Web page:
Developments: The Scott Brass Decision

Posted on August 17, 2013


Scott Brass Website Picture

The Scott Brass decision by the U.S. First Circuit Court of Appeals is unlikely to have the significant impact on private equity funds that many are foreseeing.  The decision does, however, create yet another level of uncertainty to the deployment of capital to companies where it is most needed.

Five years after the US financial crisis, small and medium enterprises and companies that do not have the highest credit ratings, or who get into a bit of financial trouble, but who employ a significant portion of the workforce, still have difficulty finding the financing they need from traditional sources such as banks to remain an engine of growth for the US economy.


The United States Court of Appeals for the First Circuit recently ruled in Scott Brass.   In the short time since the decision was handed down on July 24, 2013, some are already building a wall of worry.  Other than pitting organized labor (Teamsters) against organized capital (Sun Capital Partners), the case would have been a more or less uninteresting review of existing precedent related to the liabilities of a passive pool of capital (in the form of a limited partnership managed by Sun Capital) invested in an insolvent portfolio company.  I am not addressing in this post the question, by the way, of the merits of the decision, only of some of its implications.

The court found it convenient to reach for arguments that supported a finding that at least one fund managed by Sun Capital was “actively” involved in the business of Scott Brass for pension plan (ERISA) purposes though Sun Capital engaged in no more activity than what PE general partners often do: it became involved in certain decisions by Scott Brass (to the extent negotiated in the contracts with the company one presumes).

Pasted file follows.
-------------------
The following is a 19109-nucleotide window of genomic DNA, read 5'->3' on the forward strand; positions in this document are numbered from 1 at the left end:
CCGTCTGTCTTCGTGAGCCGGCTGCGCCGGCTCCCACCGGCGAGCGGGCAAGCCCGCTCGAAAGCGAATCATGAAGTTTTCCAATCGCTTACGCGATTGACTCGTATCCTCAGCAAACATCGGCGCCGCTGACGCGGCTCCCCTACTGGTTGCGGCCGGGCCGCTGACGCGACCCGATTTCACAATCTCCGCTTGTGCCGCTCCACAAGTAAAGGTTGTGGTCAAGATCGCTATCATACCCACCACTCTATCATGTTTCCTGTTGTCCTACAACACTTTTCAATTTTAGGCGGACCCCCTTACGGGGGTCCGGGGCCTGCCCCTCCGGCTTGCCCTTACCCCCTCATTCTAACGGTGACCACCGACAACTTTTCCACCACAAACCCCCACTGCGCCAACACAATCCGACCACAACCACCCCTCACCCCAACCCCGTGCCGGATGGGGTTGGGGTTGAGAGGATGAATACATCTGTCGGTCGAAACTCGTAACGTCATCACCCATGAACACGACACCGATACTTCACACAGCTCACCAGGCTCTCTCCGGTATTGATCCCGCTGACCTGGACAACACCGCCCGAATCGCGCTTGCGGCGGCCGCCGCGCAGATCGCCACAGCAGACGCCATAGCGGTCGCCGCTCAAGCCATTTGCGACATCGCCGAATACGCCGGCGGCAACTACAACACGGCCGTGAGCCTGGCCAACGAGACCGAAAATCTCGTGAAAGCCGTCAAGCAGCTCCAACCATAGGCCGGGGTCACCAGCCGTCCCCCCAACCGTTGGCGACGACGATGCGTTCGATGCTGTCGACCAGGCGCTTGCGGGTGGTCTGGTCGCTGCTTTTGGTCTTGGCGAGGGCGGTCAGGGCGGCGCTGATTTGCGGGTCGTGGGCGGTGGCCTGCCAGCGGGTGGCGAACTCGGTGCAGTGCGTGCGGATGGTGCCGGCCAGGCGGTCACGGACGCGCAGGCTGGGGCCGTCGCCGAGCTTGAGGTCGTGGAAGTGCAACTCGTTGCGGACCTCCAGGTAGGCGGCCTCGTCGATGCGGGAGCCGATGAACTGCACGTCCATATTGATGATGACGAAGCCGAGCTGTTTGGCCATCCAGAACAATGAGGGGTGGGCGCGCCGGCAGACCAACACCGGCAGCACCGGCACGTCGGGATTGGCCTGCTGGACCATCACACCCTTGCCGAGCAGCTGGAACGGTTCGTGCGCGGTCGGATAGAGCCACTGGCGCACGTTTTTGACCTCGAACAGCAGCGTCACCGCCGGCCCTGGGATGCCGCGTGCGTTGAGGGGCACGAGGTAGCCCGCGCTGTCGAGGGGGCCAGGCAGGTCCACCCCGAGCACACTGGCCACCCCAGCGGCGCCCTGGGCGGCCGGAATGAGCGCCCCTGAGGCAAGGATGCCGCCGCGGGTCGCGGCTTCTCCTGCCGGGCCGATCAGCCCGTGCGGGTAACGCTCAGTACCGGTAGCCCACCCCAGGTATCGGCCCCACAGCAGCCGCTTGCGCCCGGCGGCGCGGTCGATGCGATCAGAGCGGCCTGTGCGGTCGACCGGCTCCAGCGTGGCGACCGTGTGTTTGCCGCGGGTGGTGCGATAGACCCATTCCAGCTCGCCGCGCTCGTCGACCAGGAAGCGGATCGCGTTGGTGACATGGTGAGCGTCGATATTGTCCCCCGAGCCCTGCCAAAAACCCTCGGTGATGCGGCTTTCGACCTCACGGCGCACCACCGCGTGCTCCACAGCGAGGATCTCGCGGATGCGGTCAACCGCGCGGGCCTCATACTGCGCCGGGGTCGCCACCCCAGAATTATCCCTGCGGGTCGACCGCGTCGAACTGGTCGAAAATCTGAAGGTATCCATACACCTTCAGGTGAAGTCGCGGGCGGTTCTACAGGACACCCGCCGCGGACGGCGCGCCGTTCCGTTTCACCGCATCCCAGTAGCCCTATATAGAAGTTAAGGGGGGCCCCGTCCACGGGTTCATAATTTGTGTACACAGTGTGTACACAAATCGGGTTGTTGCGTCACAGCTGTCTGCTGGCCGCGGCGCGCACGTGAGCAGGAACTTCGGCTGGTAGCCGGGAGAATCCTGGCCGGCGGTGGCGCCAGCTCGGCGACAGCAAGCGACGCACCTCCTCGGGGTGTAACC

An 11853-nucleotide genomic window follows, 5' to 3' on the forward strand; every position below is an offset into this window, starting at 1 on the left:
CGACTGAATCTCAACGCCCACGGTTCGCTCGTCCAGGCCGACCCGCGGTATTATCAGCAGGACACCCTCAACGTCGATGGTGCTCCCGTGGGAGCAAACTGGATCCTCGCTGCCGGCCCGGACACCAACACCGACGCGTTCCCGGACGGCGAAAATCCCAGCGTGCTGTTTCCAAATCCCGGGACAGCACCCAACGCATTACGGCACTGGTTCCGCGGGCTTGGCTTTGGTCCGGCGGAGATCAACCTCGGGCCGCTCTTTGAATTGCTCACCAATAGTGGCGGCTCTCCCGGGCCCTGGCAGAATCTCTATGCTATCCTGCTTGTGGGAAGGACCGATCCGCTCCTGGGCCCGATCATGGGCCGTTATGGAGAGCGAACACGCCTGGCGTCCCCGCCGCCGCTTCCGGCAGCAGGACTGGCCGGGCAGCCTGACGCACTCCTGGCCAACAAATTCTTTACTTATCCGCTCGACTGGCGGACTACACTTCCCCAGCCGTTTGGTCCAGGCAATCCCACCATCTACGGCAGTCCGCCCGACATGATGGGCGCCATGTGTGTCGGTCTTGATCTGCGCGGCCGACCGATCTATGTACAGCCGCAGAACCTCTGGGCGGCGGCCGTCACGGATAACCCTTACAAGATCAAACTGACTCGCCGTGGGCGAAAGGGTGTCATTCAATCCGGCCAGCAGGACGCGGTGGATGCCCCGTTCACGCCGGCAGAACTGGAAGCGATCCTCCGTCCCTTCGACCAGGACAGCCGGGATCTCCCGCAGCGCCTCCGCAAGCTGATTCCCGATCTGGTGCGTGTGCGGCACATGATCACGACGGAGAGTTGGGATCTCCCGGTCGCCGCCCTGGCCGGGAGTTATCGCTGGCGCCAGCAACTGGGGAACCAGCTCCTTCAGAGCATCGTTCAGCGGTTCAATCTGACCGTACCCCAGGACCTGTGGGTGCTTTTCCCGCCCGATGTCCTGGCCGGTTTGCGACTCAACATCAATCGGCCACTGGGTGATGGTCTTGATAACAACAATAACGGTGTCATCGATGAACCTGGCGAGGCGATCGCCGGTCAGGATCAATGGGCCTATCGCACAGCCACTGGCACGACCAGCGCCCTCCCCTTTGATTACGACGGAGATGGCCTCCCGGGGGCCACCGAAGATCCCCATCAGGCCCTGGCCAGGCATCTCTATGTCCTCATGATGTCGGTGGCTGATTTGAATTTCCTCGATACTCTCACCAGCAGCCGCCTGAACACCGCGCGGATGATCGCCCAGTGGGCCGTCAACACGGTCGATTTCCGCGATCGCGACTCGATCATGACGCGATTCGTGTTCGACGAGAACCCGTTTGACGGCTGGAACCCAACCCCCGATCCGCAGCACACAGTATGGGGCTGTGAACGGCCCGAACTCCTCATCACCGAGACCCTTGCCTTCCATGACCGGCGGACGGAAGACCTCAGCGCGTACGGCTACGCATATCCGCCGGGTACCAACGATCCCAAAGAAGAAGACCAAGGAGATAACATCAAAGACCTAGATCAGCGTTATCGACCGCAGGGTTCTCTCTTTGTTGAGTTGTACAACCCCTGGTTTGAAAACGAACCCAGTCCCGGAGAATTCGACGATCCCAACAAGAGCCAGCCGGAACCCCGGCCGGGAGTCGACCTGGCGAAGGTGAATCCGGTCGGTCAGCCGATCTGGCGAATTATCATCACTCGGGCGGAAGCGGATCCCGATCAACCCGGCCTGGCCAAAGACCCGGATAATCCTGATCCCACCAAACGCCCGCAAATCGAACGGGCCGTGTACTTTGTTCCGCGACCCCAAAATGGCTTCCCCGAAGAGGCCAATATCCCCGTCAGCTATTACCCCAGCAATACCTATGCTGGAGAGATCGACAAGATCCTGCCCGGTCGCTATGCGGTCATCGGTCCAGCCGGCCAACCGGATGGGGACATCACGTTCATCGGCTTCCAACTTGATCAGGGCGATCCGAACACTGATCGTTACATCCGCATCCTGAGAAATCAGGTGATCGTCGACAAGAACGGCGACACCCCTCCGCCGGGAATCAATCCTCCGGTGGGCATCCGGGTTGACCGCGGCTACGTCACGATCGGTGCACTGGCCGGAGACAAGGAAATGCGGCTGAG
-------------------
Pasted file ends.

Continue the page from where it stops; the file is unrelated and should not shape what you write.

What is more novel here is the reach by the court to find liability for the pension plan at the level of the passive investors whose money Sun Capital manages in one of its funds. Essentially, the court attributed the manager’s activities to the fund for ERISA purposes.  It also placed great reliance on the fact that fees received by Sun Capital from Scott Brass were used by Sun Capital to offset the 2% management fees otherwise owed by the fund’s investors to Sun Capital.


The Scott Brass decision adds further uncertainty for those wishing to invest capital into worthwhile pursuits that benefit the economy and ultimately create jobs.  By itself the decision does not have far-reaching consequences for the future, yet in individual situations can have quite painful results.  Some investments will not be made because of the additional layer of risk.  Some investments will be made, but at higher cost to compensate for the additional risk.  Also larger funds groups have the ability to adjust better under the ERISA rules while smaller funds will face more difficult investment choices further pressuring capital flowing to smaller and midsize companies.

The other aspect of this case of course is that fund structures for funds that invest into distressed companies will need to be reviewed to determine whether appropriate fund structuring could provide ways to mitigate exposure to these risks.

One last note, this decision doesn’t resolve the Scott Brass case, only an aspect of it and it can be appealed further.  The underlying case bears watching.